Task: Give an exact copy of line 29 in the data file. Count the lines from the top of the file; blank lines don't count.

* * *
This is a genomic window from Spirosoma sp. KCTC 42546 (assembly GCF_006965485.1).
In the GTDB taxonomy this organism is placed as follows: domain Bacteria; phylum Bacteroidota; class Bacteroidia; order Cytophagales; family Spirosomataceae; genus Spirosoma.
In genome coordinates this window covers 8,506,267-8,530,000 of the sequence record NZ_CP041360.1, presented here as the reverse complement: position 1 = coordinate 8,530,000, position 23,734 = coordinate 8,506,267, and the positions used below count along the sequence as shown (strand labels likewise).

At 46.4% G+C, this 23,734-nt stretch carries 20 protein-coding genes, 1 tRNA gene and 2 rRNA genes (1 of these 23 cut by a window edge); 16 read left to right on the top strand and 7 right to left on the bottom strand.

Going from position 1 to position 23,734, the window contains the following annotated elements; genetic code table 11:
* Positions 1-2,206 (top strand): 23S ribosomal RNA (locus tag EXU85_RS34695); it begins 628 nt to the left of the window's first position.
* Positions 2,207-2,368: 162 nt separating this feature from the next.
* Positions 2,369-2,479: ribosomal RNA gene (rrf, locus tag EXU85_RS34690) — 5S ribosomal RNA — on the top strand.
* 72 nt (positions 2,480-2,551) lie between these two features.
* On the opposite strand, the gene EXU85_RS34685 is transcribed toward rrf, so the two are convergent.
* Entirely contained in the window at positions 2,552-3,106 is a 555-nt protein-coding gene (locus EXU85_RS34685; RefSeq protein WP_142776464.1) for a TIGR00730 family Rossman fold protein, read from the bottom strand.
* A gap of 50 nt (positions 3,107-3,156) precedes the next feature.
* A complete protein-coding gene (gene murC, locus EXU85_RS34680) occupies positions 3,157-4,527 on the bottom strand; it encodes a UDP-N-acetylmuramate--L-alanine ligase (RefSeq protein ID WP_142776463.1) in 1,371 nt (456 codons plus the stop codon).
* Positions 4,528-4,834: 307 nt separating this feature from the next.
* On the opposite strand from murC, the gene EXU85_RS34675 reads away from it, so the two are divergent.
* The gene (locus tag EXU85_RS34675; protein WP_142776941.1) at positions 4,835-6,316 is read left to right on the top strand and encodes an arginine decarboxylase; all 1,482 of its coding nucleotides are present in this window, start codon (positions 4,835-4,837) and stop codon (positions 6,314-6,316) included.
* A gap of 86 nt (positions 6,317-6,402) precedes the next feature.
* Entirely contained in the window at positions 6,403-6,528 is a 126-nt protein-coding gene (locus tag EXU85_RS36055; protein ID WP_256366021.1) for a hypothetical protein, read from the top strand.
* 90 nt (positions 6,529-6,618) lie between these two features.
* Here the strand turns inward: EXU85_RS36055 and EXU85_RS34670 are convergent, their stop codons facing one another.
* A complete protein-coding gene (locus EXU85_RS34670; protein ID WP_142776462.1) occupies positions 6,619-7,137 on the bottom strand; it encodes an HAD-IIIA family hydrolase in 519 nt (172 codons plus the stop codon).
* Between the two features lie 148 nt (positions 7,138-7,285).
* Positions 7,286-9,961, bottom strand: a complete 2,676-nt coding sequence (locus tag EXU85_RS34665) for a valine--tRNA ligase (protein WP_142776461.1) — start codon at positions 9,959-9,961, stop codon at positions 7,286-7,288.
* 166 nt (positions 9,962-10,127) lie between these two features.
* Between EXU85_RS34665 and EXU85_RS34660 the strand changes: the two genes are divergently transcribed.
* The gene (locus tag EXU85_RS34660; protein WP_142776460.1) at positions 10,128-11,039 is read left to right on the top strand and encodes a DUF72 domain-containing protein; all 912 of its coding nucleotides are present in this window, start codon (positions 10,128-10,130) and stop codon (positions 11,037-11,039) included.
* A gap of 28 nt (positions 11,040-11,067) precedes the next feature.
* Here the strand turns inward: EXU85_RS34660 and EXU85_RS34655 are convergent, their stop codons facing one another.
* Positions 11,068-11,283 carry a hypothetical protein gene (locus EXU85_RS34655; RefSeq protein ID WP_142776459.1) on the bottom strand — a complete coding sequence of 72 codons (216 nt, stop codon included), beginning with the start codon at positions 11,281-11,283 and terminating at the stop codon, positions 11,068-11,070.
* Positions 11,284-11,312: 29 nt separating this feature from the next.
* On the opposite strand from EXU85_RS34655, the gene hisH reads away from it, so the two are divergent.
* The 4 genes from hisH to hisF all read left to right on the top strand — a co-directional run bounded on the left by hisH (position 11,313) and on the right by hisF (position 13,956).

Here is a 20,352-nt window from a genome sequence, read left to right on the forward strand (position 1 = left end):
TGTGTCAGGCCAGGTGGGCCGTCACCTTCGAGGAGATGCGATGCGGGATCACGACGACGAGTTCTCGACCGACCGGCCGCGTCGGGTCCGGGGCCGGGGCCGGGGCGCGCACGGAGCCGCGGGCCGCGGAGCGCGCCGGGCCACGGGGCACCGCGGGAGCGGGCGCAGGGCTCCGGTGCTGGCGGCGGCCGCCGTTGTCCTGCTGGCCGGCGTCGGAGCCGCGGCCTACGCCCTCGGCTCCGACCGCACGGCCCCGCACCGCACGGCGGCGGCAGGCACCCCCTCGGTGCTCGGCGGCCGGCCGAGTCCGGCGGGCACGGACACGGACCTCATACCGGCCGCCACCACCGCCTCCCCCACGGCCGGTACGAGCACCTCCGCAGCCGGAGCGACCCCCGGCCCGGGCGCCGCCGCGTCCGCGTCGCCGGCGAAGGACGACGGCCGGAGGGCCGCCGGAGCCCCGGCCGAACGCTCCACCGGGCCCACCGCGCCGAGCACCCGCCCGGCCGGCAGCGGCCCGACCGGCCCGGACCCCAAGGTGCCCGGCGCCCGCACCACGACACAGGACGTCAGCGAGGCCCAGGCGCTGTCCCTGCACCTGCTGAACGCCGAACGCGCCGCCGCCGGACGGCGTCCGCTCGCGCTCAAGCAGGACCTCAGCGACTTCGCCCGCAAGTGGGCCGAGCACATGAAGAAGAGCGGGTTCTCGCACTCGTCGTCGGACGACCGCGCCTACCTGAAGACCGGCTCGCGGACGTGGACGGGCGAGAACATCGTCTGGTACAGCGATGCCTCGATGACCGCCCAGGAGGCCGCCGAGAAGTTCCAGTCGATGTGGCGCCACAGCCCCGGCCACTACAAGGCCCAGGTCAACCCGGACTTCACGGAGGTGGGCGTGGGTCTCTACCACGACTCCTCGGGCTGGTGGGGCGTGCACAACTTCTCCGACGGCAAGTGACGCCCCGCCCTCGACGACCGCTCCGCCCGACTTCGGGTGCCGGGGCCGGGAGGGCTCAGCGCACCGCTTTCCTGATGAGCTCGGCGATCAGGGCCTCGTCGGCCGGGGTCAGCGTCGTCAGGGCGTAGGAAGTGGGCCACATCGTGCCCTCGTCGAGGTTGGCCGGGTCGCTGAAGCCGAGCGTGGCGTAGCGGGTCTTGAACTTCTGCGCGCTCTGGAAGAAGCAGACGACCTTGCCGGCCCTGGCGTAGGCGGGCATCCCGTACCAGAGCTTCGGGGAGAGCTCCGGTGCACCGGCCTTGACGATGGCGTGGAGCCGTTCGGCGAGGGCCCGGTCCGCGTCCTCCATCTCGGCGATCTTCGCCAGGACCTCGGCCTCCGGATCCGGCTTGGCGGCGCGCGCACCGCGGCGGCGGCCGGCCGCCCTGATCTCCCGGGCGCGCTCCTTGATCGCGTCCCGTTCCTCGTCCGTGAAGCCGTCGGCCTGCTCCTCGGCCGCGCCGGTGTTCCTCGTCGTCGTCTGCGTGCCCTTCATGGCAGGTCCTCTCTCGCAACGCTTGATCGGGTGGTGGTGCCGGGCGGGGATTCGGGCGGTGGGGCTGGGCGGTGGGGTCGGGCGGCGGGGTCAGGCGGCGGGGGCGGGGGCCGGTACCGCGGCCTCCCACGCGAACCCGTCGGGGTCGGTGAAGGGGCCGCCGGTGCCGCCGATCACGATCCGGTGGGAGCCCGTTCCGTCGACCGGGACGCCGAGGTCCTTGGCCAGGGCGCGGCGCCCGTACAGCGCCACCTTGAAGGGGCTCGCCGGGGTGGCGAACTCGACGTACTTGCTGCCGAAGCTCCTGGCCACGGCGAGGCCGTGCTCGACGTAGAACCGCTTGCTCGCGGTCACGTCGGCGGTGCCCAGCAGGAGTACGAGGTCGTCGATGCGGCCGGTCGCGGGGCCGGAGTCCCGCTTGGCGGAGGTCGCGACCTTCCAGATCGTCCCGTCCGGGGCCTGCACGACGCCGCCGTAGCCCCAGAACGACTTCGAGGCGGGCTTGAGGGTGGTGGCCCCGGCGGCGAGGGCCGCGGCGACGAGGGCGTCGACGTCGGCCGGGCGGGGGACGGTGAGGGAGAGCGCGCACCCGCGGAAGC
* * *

* Positions 11,068-11,283 carry a hypothetical protein gene (locus EXU85_RS34655; RefSeq protein ID WP_142776459.1) on the bottom strand — a complete coding sequence of 72 codons (216 nt, stop codon included), beginning with the start codon at positions 11,281-11,283 and terminating at the stop codon, positions 11,068-11,070.